Your assertion that warriors have lost to professional soldiers throughout history is also wrong. It's such a North American viewpoint and has more to do with projecting our own insecurities concerning our history than it does with the actual validity of the term Warrior.

I basically consider it a thinly veiled form of North American racism that actually denigrates Native American/Indigenous Warrior culture.

I'm certain Custer wishes he and his "professional soldiers" took the threat from the warriors at little Big Horn more seriously.


Anyone who has a problem with the term Warrior needs to get over themselves, stop focusing on their own insecurities and focus on the positive aspects of a Warrior culture and there are many.
Warrior wasn't invented as a word or concept to specifically speak about North American cultures... The idea that professionals beat warrior cultures goes back to Ancient Greece at least, and likely even earlier into the bronze age civilizations that started recruiting and training "professional" armies.

It's cool that you like the word, but don't lump all who disagree with you in as racists.
 

Navy_Pete

Army.ca Veteran
Subscriber
Reaction score
3,207
Points
1,040
@Humphrey Bogart Again, projecting front line bullshit onto support; it's patronizing as hell and disrespects the importance of support roles. 'Sailors first' attitude directly is impacting RCN readiness, and undermined what we used to do to stick around and work until repairs are done. When operators are working 730-1530 alongside, there was a lot of surprised pikachus when MSED started doing the same (as they are sailors too).

It's also not a North American viewpoint; it's actually a very old one that warriors =/= professional soldiers. The Roman Empire rolled over all kinds of warrior societies. The Spartans also come to mind against other city states that didn't have full time soldiers. The Gauls for example were getting rolled over until they actually banded together and had the warrior clans work together as more of a professional army.

We're a professional, full time military, it's a team sport. Only a small number are actually front line troops where 'warrior' may be applicable, but if we're not all working together nothing happens.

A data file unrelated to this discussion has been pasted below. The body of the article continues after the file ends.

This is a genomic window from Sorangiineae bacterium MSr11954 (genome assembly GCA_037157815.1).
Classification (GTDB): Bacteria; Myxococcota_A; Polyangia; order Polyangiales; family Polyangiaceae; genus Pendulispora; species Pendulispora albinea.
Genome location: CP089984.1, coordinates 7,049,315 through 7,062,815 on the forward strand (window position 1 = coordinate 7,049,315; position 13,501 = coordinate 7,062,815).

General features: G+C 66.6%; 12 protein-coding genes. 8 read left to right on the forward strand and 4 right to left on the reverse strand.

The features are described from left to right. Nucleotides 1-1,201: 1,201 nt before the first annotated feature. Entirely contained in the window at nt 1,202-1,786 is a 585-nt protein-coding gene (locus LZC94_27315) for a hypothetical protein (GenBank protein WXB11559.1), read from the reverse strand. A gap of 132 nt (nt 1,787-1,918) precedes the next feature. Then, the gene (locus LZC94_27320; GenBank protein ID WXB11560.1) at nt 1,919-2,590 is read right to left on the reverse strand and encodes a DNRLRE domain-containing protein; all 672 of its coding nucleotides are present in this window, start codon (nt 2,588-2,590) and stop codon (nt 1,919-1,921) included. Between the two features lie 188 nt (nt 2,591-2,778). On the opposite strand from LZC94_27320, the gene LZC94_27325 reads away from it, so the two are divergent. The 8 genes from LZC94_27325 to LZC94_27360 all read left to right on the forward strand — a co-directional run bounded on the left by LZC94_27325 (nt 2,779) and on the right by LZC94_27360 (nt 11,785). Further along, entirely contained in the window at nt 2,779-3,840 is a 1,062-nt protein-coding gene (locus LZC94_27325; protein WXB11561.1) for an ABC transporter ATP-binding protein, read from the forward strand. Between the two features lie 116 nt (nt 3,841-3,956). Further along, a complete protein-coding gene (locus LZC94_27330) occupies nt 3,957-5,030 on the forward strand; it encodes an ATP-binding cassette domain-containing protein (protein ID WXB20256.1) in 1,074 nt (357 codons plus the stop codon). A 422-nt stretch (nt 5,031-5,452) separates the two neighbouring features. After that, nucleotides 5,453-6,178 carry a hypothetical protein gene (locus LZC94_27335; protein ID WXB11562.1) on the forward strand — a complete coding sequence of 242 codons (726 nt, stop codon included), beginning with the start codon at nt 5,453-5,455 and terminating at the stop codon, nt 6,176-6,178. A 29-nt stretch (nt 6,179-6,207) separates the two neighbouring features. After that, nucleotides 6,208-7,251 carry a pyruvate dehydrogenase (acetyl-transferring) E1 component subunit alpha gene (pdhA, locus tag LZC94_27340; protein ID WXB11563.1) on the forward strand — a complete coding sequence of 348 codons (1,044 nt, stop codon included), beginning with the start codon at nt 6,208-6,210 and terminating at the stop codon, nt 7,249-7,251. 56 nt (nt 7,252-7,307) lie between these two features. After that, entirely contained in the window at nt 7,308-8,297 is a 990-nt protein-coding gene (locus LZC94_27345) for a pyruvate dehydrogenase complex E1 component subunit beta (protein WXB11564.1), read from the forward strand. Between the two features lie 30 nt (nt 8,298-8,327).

It's also a very short term, myopic view. Our institutional focus on 'warriors' and long term de-prioritization of support and training roles is exactly why we have to down tools to rebuild (unless you are the Navy, and just try and ramp up training while not reducing any operational tempo).
 

Humphrey Bogart

Moderator
Staff member
Directing Staff
Subscriber
Reaction score
7,446
Points
1,360
Warrior wasn't invented as a word or concept to specifically speak about North American cultures... The idea that professionals beat warrior cultures goes back to Ancient Greece at least, and likely even earlier into the bronze age civilizations that started recruiting and training "professional" armies.

It's cool that you like the word, but don't lump all who disagree with you in as racists.
All professional Armies, at least the ones that want to be successful, inculcate a Warrior Culture in to their fighting force.

Want to talk about the Greeks? Ok, what of the Spartans? They were literally a Warrior society?

Professional Soldiers are just "efficient" warriors.

I literally listed a number of different codes that you can do your own research on if you want.

@Humphrey Bogart Again, projecting front line bullshit onto support; it's patronizing as hell and disrespects the importance of support roles. 'Sailors first' attitude directly is impacting RCN readiness, and undermined what we used to do to stick around and work until repairs are done. When operators are working 730-1530 alongside, there was a lot of surprised pikachus when MSED started doing the same (as they are sailors too).